The stepson’s graduation the other day was a fond, nostalgic throwback to my graduation day 21 years ago.
Ouch, seeing it typed out like that, I realise that that’s exactly half my lifetime ago, which erm, makes my days of youth look terribly afar. However, at Sir Temi Zammit Hall, it felt very much like time had stood still.
The blood orange seats were still the same; the women graduates still had extreme blow dries; the men still had canfuls of gel; the parents still looked on with pride shining though their eyes; and the graduation hats were still flung in the air at the end.
What was definitely different though was the vibe and tone of the obligatory Student’s Speech. As per tradition, a student was chosen to represent all the other ones graduating that day, to sum up the university experience and to show the world the way forward of the new academic generation.
Back in my day, the speeches tended to be a bit irreverent, challenging authorities to improve university and society. The student chosen at the ceremony I attended was a European Studies graduate, which meant he spent three years studying, discussing and analysing the topic of the European Union in depth.
He took to the podium, struck an uncanny politicians’ stance, and launched into his speech.
The first part was about student activism. Ah, interesting, I thought. Except that there followed an accolade for Pulse, a political students’ organisation. He talked about Pulse, Pulse and some more Pulse. And how active he was in Pulse. And how he joined Pulse in Junior College. And how his parents used to worry because he got home late because of Pulse. And how he was grateful to his parents and Pulse in his life and then he thanked Pulse one more time.
Let it be said that I have nothing against Pulse, but I was sort of hoping for a more insightful analysis of the why and wherefores (and the generally lack of) of student activism, if you know what I mean. Maybe he’ll explain in a minute, I thought.
But then he started talking about Malta and the European Union. He explained to the audience how Malta’s economy was doing really, really well. But unfortunately, he said, there are “some EU countries” which – pause for effect – are jealous of us. They are resentful that Malta has such a successful economy; “jgħiru għalina,” he said.
University which is meant to nurture and cultivate the quest for knowledge and open-mindedness, had failed the student. Not just him, but all the students he was representing
Therefore these countries “are coming up with things” to harm our country’s reputation; “jagħmlulna l-ħsara”. Then came the student’s concluding line. Perched over the rostrum, he looked at us and said: “And I’m sad to say sometimes these countries are aided by [pause for effect] Maltese people.”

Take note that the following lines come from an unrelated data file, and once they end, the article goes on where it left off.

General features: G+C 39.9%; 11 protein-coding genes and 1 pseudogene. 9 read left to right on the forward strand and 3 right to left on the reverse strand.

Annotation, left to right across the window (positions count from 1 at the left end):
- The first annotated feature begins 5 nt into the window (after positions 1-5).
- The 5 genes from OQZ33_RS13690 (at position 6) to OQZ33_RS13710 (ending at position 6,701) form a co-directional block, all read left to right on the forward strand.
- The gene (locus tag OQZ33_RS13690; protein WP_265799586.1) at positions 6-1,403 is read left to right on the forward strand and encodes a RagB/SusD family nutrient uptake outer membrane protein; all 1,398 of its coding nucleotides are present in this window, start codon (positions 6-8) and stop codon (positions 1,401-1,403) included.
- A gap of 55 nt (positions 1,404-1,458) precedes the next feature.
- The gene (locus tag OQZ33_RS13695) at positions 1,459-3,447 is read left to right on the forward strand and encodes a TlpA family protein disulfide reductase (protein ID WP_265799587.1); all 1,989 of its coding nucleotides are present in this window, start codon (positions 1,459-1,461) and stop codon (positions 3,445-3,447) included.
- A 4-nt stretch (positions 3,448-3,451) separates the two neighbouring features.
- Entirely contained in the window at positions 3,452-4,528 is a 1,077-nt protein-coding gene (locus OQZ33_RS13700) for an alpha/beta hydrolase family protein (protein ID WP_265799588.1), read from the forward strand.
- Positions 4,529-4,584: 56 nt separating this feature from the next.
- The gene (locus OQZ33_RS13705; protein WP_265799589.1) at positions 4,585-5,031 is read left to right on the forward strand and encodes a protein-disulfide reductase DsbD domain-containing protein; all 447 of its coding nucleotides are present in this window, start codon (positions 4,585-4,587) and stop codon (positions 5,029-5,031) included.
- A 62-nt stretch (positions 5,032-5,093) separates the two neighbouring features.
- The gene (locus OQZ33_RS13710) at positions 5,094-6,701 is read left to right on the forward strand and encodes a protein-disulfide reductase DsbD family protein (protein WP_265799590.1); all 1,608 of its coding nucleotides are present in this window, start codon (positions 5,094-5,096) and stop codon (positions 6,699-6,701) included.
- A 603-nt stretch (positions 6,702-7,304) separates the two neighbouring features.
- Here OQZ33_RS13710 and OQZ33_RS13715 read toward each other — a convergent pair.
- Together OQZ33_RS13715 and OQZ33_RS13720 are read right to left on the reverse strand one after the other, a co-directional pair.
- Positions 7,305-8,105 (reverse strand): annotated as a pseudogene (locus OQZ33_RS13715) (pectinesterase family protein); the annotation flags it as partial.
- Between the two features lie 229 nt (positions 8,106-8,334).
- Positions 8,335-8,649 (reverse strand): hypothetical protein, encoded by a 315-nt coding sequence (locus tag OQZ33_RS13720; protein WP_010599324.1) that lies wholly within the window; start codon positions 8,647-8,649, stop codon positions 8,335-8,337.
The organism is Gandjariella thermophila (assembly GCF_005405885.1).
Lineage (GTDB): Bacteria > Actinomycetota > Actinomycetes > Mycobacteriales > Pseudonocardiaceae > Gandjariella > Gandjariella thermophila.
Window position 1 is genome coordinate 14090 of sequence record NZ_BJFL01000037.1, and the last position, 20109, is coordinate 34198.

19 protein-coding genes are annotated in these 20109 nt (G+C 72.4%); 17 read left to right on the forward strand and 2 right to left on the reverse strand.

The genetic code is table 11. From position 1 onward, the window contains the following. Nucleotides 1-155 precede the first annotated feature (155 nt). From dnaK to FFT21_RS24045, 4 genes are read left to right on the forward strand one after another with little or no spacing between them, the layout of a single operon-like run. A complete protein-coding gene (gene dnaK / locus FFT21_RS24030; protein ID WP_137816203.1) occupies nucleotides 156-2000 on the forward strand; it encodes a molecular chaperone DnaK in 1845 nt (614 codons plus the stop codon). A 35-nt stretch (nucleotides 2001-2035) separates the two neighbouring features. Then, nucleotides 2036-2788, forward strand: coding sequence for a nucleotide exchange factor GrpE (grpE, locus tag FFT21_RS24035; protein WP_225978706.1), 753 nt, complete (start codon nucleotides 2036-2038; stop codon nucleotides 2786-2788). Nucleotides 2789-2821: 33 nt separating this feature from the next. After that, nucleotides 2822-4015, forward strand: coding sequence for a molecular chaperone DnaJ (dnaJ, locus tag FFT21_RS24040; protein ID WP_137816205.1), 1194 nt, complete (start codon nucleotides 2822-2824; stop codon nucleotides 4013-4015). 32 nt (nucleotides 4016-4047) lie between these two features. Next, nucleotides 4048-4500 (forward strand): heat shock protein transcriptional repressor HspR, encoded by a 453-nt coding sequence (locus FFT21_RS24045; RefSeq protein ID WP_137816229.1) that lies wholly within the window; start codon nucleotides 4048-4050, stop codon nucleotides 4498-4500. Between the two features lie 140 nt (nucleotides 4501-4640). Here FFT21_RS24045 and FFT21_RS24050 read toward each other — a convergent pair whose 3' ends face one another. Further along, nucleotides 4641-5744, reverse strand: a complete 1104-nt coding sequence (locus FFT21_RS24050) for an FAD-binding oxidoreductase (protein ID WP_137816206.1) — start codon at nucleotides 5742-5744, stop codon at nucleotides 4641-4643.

For a minute I looked round to check if there was a particular short man from Castille hiding in a prompter’s box, reading out the script for him.
Then I looked at the student’s sponsor sitting in a fancy chair on stage; the professor who had mentored this student for the three years. Was he hoping for a sinkhole to suck him straight down to the bowels of the earth?
Instead of showing the student how the EU functions, the common policies, the supporting economies and what not, all his mentor managed to do was get the student to believe that Malta was the centre of the world.
Forget the unfolding tragedy of Brexit, the student presumably meant, forget Italy’s horrendous Salvini, France’s gilets jaunes’ revolution, the Other Countries care none about that, they are simply green with envy for Malta. In three years, all this poor student learnt was how to be even more insular and his speech was the essence of this navel gazing.
I felt a wave of pity for the student. I almost wanted to go and hug him. University, which is meant to nurture and cultivate the quest for knowledge and open-mindedness, had failed him. Not just him, but all the students he was representing. And if Malta’s university fails them, then we as a society are failing the future of our country.
I wonder what the graduate speaker makes of the Maltese government official who dined with one of the most feared men in Libya, a man condemned by the UN Security council for his series of human rights violations. Would that have qualified as “jagħmlilna l-ħsara”?
According to the Times of Malta, Neville Gafà, a Maltese government official, was spotted in Libya having a sit-down discussion with Haithem Tajouri, the leader of the militia group Tripoli Revolutionaries Brigade.
Mr Gafà shrugged this off as a “nothing serious” meeting. “Yes, we may have met – if you want to call it that – but informally, on the street, like I can bump into anyone on the street,” he said.
So, Gafà happened by pure chance to be strolling nonchalantly down the streets of Tripoli and who would be walking towards him from the other end of the street but Tajouri?
Tajouri: “Salaam alaik! Aren’t you the Maltese government official?”
Gafà: “Ilallu x’kumbinazzjoni! Aren’t you the notorious Tajouri the one involved in disappearances and torture and Mafia-style extortion rackets? Ejja, let’s sit down for a (soft) drink.”
What did they talk about? Step-by-step on how to make people disappear from a country? How to plan an assassination? Some specific arms deal? How the Maltese government encourages its officials to meet up with very shady and dangerous people? But of course not. They simply discussed, over some shisha, how to make other EU countries stop being jealous of us.
This is a Times of Malta print opinion piece
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